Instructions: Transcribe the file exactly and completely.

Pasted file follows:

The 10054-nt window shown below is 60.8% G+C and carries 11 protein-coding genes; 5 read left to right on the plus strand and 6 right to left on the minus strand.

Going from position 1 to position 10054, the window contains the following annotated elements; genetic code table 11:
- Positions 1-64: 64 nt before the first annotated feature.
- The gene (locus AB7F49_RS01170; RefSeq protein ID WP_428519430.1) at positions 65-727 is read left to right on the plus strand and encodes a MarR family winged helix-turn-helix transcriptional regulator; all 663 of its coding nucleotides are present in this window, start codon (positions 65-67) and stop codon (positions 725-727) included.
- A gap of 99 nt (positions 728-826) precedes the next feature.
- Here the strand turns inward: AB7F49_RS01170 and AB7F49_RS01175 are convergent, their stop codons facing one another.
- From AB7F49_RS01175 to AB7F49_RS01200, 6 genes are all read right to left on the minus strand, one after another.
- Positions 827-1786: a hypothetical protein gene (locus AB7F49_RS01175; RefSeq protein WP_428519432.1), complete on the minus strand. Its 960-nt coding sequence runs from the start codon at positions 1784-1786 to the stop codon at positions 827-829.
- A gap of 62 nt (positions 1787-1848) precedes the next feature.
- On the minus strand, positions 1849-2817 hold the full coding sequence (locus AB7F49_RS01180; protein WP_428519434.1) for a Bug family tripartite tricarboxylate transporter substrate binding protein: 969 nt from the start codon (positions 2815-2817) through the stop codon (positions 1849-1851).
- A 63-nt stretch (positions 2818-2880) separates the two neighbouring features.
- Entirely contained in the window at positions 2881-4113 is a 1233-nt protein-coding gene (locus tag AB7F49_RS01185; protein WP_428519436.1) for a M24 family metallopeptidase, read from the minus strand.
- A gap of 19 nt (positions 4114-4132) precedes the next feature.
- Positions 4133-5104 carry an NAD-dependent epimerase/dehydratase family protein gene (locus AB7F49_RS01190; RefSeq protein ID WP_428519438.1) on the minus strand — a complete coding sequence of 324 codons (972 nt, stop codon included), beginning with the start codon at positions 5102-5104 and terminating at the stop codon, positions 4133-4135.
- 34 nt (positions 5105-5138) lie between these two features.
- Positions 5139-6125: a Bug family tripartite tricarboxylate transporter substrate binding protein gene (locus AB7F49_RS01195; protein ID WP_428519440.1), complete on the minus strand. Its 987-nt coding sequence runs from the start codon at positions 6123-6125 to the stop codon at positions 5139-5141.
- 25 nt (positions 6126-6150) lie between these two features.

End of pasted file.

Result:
The 10054-nt window shown below is 60.8% G+C and carries 11 protein-coding genes; 5 read left to right on the plus strand and 6 right to left on the minus strand.

Going from position 1 to position 10054, the window contains the following annotated elements; genetic code table 11:
- Positions 1-64: 64 nt before the first annotated feature.
- The gene (locus AB7F49_RS01170; RefSeq protein ID WP_428519430.1) at positions 65-727 is read left to right on the plus strand and encodes a MarR family winged helix-turn-helix transcriptional regulator; all 663 of its coding nucleotides are present in this window, start codon (positions 65-67) and stop codon (positions 725-727) included.
- A gap of 99 nt (positions 728-826) precedes the next feature.
- Here the strand turns inward: AB7F49_RS01170 and AB7F49_RS01175 are convergent, their stop codons facing one another.
- From AB7F49_RS01175 to AB7F49_RS01200, 6 genes are all read right to left on the minus strand, one after another.
- Positions 827-1786: a hypothetical protein gene (locus AB7F49_RS01175; RefSeq protein WP_428519432.1), complete on the minus strand. Its 960-nt coding sequence runs from the start codon at positions 1784-1786 to the stop codon at positions 827-829.
- A gap of 62 nt (positions 1787-1848) precedes the next feature.
- On the minus strand, positions 1849-2817 hold the full coding sequence (locus AB7F49_RS01180; protein WP_428519434.1) for a Bug family tripartite tricarboxylate transporter substrate binding protein: 969 nt from the start codon (positions 2815-2817) through the stop codon (positions 1849-1851).
- A 63-nt stretch (positions 2818-2880) separates the two neighbouring features.
- Entirely contained in the window at positions 2881-4113 is a 1233-nt protein-coding gene (locus tag AB7F49_RS01185; protein WP_428519436.1) for a M24 family metallopeptidase, read from the minus strand.
- A gap of 19 nt (positions 4114-4132) precedes the next feature.
- Positions 4133-5104 carry an NAD-dependent epimerase/dehydratase family protein gene (locus AB7F49_RS01190; RefSeq protein ID WP_428519438.1) on the minus strand — a complete coding sequence of 324 codons (972 nt, stop codon included), beginning with the start codon at positions 5102-5104 and terminating at the stop codon, positions 4133-4135.
- 34 nt (positions 5105-5138) lie between these two features.
- Positions 5139-6125: a Bug family tripartite tricarboxylate transporter substrate binding protein gene (locus AB7F49_RS01195; protein ID WP_428519440.1), complete on the minus strand. Its 987-nt coding sequence runs from the start codon at positions 6123-6125 to the stop codon at positions 5139-5141.
- 25 nt (positions 6126-6150) lie between these two features.